power, obligation, contracts, government, political theory, public entity, Canada
This paper analyzes contracts made by the Government in terms of political theory. From this perspective, it explores the assumptions, utility, and accuracy of the private law model which historically has governed the Government's liability in contract. The paper's overarching objective is to question the propriety of applying private law principles to a public entity, particularly within the context of liberal democratic values to which both the Canadian State and society are pledged. In accord with McAuslan, it regards theoretical inquiry as significant. It asserts that if the current model of State liability collides with fundamental Canadian political constructs, or falls into descriptive inaccuracy, or generates false conclusions, the model ought to be replaced with a more competent one.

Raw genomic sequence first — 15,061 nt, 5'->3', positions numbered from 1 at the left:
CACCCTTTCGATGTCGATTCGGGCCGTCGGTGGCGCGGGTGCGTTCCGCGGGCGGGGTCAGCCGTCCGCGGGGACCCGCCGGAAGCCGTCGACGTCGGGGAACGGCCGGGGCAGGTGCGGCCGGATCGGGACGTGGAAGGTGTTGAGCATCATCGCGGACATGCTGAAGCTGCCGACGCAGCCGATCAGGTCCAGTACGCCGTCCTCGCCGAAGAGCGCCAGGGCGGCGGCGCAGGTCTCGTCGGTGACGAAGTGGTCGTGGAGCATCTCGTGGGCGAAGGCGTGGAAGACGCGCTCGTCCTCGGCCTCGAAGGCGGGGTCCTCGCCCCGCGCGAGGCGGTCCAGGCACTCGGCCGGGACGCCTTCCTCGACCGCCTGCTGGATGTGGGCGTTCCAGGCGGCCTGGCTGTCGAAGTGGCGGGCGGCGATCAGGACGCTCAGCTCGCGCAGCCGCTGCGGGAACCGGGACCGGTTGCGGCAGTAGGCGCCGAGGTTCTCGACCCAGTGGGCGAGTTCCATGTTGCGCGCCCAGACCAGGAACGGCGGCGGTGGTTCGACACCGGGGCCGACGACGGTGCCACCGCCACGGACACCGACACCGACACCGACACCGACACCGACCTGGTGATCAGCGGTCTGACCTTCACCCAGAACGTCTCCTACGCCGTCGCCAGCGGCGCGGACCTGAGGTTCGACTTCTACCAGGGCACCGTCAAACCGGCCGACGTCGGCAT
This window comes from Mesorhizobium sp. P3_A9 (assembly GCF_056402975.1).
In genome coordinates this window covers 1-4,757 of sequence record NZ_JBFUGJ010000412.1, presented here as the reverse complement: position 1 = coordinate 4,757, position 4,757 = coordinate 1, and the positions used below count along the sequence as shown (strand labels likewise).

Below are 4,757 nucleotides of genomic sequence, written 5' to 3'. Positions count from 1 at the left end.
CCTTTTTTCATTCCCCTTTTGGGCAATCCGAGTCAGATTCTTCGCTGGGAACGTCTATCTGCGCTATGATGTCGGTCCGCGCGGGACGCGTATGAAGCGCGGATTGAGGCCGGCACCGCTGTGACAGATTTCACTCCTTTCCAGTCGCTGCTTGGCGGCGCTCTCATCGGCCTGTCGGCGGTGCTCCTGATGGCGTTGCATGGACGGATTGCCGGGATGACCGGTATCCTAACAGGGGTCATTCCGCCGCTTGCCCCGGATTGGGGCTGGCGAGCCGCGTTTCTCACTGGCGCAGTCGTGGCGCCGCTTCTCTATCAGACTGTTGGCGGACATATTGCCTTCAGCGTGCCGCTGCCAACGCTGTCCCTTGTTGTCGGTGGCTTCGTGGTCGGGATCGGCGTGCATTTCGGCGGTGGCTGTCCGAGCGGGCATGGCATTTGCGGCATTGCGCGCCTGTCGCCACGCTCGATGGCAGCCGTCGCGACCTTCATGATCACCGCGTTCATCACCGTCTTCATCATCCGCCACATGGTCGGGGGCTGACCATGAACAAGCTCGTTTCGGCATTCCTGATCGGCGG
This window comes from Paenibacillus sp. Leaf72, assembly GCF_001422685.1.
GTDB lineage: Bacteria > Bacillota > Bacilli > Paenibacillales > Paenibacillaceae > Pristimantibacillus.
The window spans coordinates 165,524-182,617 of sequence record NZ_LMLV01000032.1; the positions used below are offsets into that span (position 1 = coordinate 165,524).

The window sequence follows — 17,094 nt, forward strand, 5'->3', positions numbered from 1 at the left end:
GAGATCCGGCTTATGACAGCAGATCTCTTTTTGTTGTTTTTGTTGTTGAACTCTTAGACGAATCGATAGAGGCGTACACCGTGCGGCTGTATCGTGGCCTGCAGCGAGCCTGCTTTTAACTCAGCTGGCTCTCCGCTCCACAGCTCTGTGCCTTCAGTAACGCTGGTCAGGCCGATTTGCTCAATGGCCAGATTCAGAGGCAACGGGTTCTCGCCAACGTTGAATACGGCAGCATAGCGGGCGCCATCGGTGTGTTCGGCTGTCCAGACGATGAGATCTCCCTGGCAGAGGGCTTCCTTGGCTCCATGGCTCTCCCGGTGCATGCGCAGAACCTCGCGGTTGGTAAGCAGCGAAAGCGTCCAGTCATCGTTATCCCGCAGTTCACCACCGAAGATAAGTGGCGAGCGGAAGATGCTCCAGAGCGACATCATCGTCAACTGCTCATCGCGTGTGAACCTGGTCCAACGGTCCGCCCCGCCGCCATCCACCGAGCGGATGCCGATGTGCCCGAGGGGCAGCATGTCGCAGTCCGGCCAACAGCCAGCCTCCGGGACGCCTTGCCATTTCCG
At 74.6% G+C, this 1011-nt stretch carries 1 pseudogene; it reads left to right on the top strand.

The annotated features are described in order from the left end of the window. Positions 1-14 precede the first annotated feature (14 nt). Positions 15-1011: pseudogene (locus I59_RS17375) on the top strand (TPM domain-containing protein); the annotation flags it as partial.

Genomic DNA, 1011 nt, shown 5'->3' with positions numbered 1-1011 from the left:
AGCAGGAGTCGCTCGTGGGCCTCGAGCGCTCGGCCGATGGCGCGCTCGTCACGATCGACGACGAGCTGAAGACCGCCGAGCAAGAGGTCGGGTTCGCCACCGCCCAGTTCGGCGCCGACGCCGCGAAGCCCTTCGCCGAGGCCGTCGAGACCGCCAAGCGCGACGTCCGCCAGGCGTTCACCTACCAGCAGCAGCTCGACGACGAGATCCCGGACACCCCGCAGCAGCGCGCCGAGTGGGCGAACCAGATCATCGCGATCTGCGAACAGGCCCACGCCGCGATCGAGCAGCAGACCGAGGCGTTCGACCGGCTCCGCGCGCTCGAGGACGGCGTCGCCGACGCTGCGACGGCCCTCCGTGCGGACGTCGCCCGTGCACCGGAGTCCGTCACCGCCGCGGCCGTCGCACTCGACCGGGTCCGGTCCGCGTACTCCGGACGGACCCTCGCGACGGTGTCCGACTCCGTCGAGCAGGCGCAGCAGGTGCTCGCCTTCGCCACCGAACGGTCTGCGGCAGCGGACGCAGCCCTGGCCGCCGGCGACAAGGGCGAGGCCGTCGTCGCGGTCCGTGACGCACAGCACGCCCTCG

Shannon Kathleen O'Byrne, "Public Power and Private Obligation: An Analysis of the Government Contract" (1992) 14:3 Dal LJ 485.